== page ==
Tobacco, global public health, and non-governmental organizations: an eminent pandemic or just another legal product?

Author:Malcolm, David J.

"Smoking is the chief single avoidable cause of death in our society and the most important health issue of our time."(1)

"Tobacco products have no safe level of consumption, and are the only legal consumer products that kill when used exactly as the manufacturer intends."(2)


    American actions and perspectives regarding tobacco have profoundly influenced the world in many ways. Health concerns first articulated by the Surgeon General in 1964(3) led to a new paradigm in how we view tobacco, public health, and smoking in general. The Surgeon General's 1964 report proved to be a watershed in America. It was the first of many government publications to detail the unhealthy medical effects of tobacco.(4) As a result, the U.S. government now regulates the formerly unfettered tobacco industry based, in part, on continuing medical revelations.(5) Despite a significant minority(6) of the American population that disagrees with the federal government, Congress and several executive agencies have enacted many laws and rules to regulate tobacco: including labeling,(7) advertising,(8) workplace rules,(9) and reporting.(10) Proposed federal regulations continue to surface.(11) The march to regulate tobacco consumption continues nationwide.(12) Anti-tobacco public announcements(13) and publications(14) are relatively common.

    America continues a leading role in the legal arena too. Tobacco litigation in America entered its third wave(15) when states sued the tobacco industry. States claimed that the industry committed fraud, deception, and racketeering upon the public, thereby creating a causal relationship between public smoking and excess state Medicaid expenses.(16) By focusing on the industry's actions in the third wave of litigation, and not the smokers' behavior, the states avoid the winning industry defense of assumption of risk because the states(17) are third parties that never smoked.(18) The tobacco companies settled out of court with the states, agreeing to payments totaling $206 billion over the next twenty-six years. Additional conditions of the settlement are bans on advertising directed toward teens and children, and tobacco company-funded study of programs to reduce teen smoking and prevent tobacco related disease.(19) Non-smokers adopted similar strategies to sue the industry.(20)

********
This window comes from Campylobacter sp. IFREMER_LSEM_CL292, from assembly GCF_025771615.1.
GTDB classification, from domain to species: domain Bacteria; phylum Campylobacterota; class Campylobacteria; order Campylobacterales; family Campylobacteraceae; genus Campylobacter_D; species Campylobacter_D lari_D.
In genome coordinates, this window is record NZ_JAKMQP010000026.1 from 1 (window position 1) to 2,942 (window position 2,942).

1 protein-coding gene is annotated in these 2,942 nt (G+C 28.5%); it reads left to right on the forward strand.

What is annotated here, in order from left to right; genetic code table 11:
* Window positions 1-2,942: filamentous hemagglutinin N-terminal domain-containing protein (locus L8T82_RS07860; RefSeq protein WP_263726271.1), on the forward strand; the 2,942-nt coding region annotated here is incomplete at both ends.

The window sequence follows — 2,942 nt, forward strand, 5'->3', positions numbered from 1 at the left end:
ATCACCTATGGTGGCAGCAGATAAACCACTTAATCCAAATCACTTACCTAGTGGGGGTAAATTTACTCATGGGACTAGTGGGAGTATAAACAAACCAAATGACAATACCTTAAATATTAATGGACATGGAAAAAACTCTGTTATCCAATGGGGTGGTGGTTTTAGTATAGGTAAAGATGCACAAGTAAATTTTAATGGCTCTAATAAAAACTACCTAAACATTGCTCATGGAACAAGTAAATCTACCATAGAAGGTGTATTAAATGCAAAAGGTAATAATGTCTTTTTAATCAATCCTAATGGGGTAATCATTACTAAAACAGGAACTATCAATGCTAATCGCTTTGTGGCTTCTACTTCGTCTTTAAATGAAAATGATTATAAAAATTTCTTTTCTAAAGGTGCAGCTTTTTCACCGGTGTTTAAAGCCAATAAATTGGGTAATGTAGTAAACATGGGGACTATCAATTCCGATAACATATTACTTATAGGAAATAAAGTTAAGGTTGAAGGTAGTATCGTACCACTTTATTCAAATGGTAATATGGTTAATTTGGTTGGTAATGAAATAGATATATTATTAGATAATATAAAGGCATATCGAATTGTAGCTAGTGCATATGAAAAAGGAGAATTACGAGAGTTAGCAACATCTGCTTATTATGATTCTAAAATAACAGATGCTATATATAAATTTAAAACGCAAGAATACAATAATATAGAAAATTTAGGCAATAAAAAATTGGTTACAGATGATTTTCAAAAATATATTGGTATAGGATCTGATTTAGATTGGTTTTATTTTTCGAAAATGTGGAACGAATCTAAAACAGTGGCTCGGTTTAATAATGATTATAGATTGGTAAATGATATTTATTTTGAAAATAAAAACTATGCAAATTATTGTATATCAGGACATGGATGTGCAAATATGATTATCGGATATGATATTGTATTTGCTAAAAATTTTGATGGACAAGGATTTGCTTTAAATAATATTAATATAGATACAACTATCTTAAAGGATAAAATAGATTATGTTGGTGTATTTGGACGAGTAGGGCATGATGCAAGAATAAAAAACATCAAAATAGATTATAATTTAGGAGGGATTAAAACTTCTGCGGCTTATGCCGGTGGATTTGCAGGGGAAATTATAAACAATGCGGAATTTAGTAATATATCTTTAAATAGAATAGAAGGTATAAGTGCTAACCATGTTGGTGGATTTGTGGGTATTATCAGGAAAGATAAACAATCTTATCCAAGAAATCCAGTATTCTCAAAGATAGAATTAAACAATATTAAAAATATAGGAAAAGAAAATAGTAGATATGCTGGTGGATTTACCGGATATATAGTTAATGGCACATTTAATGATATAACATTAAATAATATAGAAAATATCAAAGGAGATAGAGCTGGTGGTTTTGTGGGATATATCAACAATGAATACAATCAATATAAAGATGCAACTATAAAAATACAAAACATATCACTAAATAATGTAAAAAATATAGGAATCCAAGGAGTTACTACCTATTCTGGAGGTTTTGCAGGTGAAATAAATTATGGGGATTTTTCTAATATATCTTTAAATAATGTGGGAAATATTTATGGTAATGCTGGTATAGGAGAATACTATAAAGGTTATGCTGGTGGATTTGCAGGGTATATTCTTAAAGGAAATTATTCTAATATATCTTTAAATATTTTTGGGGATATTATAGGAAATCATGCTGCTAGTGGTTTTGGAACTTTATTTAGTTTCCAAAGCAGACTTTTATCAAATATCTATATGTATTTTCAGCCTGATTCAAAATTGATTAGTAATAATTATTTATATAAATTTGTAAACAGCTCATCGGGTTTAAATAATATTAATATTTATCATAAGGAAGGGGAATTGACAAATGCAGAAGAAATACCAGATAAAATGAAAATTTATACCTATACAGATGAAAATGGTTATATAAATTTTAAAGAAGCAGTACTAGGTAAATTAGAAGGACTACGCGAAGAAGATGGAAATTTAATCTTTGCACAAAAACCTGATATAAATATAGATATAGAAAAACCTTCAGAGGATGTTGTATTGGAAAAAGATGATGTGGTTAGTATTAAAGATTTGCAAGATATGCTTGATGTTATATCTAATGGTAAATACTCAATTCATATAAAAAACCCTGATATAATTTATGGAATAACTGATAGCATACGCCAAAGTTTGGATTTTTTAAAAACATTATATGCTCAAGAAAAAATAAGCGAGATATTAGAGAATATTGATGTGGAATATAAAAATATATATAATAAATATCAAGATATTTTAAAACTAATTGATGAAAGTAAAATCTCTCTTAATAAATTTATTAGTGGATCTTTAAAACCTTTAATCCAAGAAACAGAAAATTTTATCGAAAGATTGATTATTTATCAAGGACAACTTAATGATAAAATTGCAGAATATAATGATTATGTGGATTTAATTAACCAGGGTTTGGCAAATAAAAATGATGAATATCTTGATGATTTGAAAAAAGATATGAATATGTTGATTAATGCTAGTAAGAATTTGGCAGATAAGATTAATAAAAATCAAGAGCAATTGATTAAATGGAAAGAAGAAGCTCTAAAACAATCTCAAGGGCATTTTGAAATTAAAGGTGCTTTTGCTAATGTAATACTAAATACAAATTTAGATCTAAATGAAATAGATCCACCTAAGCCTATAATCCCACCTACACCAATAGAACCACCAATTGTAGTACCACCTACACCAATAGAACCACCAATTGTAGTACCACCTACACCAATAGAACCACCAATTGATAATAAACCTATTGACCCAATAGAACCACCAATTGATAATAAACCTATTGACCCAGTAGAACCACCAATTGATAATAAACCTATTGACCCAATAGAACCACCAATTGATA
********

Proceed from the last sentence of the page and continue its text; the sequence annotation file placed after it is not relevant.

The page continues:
Changing public perceptions and laws are like tremors that shake the tobacco industry's foundation. In 1997, California removed tobacco from a list of inherently unsafe consumer products that shielded manufacturers from product liability actions.(21) While in the 1970s Florida manufactured cigarettes and supplied them while in state prisons and hospitals, by 1994 Florida's position had changed diametrically from ratification to confrontation.(22) Congressional legislation may radically alter the present situation by shifting liability on a national scale.(23)

    Although recent events continue to alter the American legal landscape on a regular basis, an in-depth analysis of the changes in the third wave of litigation and legislative proceedings affecting tobacco are beyond the scope of this article. This article's discussion of the changing legal strategies and results is limited to a general analysis as applicable in a global context.